4 Things You Shouldn’t Do When Your Child Throws A Tantrum (Part 2)

(Go back to the first part of this article HERE.)

Toddler tantrum

Learning how to “best” manage your child’s temper tantrums can make you search for all sorts of strategies. However, I’ll bet that none of those would work as well as you wish it would.

The truth is, there is no “secret” or “magic solution” to handling your child or toddler, especially when they’re throwing a major tantrum. The only person who can tell you what to do is you. From experience and trial-and-error, you’ll eventually discover methods that work best for you and your family.

However, it’s also just as important to note what not to do when parenting a tantruming child. This way, you’ll know what you should be doing and, at the same time, can avoid any pitfalls that might come along the way.

Below is the rest of what the don’ts in dealing with a tantruming toddler:

Don’t reason with them.

Communication sure is key to better understanding. But not with irrational toddlers! It’s important that we, parents, accept that we won’t be able to really reason out with our toddlers until they reach the big school, when they’re most likely able to understand and control their emotions better. Until then, we (and they) are stuck in this phase where throwing tantrums is the only way that they know how to react to a rush of emotions–meaning, more screaming and misbehaving by the child.

There is, however, a little secret to still practicing effective communication between you and your toddler. By all means, talk to them, but lower the word count. Use approximately as many words as the age of your child and quickly remove him or her from the situation. For two-year-olds who bite, say, “No biting.” For enraged four-year-olds, “We don’t throw toys,” before you leave or take them to the room for some time out. Remember, a sermon or speech would only waste your time and energy. They’re simply impossible to reason with at this point, so keep calm and take action.

Don’t scream back.

Sometimes, it’s the only “solution” left to making ourselves feel better, doesn’t it? Except, it only makes things worse for the little ones. Just put yourself in their shoes for a second. You’re young and too immature to express yourself verbally, and you are not able to understand the situation in front of you. You can’t talk and the “adults” give you a complicated instruction for building a huge toy. As a toddler, the first thing that comes to your mind is to throw things or scream… and the adult screams back at you. How would you feel?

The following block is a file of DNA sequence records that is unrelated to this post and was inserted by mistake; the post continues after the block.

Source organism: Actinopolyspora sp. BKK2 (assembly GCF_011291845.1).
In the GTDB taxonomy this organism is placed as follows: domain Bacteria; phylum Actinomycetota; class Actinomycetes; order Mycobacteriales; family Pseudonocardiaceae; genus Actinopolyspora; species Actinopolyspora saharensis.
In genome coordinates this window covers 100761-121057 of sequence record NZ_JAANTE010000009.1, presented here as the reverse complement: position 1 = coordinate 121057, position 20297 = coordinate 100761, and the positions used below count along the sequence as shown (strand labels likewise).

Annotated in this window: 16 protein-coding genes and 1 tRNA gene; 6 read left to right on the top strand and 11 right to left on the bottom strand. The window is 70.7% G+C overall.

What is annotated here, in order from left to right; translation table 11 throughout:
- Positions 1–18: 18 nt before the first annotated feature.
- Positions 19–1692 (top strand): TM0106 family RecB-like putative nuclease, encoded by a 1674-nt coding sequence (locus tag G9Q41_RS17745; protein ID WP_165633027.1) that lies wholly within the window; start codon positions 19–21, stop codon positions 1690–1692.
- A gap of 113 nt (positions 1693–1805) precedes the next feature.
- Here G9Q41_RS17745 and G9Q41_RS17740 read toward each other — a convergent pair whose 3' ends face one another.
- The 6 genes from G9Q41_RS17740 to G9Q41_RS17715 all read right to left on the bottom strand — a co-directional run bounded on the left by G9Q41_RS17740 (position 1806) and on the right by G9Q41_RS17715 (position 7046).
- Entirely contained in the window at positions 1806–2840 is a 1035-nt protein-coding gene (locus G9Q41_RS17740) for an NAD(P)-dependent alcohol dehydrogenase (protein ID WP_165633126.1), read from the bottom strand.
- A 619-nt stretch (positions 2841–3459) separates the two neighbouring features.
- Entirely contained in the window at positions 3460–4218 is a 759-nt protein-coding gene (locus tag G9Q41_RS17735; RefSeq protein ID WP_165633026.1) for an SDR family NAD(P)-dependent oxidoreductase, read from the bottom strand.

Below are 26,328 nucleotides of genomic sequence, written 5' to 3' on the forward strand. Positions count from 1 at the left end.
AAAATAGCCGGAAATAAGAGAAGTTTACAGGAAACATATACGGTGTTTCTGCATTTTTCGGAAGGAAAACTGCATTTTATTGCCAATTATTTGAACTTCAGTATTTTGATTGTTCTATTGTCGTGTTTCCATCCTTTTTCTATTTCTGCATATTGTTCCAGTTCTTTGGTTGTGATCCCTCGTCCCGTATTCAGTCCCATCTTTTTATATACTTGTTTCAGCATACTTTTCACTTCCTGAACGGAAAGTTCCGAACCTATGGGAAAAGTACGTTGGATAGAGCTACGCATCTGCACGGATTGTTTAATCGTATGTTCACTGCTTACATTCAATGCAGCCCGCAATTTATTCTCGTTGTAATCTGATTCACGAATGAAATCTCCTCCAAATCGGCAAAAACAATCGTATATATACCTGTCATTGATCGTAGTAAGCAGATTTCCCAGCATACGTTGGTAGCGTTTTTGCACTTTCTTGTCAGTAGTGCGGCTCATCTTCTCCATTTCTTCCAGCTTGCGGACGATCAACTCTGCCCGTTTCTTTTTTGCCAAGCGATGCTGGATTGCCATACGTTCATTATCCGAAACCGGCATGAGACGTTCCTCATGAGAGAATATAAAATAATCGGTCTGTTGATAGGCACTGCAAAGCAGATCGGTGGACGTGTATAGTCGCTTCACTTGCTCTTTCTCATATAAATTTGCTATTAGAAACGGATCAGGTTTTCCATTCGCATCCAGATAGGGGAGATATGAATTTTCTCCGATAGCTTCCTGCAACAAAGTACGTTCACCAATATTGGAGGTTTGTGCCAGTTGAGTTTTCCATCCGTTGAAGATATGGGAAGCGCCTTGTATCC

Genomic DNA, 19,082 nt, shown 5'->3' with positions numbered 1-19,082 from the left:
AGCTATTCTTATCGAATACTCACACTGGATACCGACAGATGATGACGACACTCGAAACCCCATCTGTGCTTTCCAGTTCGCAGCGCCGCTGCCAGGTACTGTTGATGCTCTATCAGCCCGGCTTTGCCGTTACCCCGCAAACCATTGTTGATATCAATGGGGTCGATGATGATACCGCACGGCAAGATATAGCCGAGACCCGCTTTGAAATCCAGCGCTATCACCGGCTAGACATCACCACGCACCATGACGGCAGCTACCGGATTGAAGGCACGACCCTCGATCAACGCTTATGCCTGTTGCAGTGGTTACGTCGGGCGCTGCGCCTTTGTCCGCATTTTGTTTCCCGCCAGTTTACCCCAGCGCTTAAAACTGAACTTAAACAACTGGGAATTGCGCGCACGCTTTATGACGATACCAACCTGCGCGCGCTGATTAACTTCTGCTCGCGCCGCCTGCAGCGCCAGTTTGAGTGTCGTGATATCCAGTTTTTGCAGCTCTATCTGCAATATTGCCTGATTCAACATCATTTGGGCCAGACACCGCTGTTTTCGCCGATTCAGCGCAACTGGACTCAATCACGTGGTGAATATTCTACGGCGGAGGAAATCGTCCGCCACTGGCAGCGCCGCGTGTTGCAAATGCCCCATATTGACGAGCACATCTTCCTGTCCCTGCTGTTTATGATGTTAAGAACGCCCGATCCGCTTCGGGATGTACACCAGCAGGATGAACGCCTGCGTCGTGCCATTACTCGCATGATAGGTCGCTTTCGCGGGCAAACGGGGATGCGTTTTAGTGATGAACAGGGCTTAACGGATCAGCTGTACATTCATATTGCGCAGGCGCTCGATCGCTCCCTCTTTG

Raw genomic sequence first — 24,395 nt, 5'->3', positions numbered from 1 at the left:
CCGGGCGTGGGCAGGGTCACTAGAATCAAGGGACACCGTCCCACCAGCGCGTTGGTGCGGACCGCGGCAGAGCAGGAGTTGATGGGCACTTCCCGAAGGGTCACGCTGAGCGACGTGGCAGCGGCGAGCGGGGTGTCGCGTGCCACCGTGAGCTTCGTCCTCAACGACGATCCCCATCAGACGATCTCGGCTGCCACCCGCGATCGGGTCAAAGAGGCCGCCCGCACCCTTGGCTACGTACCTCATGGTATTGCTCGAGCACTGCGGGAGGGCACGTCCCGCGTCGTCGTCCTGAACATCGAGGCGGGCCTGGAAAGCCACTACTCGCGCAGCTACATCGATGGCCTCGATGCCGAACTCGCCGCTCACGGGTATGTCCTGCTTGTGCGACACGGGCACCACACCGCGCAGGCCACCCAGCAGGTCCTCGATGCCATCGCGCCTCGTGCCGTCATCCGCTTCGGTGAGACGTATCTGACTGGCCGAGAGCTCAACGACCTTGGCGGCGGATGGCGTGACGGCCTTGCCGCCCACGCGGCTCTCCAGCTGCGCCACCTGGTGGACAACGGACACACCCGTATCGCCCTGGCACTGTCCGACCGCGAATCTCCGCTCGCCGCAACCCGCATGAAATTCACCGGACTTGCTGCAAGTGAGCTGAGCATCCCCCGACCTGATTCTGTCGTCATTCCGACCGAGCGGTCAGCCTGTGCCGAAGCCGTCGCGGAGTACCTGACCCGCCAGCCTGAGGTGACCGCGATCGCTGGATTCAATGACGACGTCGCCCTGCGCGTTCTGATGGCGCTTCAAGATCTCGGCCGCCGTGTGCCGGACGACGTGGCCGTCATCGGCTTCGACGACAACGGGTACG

Throwing fits comes naturally to toddlers and when we understand just why they do it, we can (attempt to) manage them better without wanting to throw a fit ourselves. What you can do is to make them feel that how they’re feeling is normal, but you won’t tolerate it any further. An effective action is to quickly show your child the right way to react (again, with a few words!) and stay calm. If they don’t stop, wait until they do and them calmly repeat the action.

Toddlers are just beginning to understand the world around them. It’s our job to help them feel safe, secure and comfortable to be themselves–to test boundaries, practice their pseudo-independence and make some mistakes–until they catch up socially. Don’t forget to also give yourself the chance to grow as a parent and change your parenting style as you deem appropriate. Know what works best for your family and don’t be afraid to trust your instincts.



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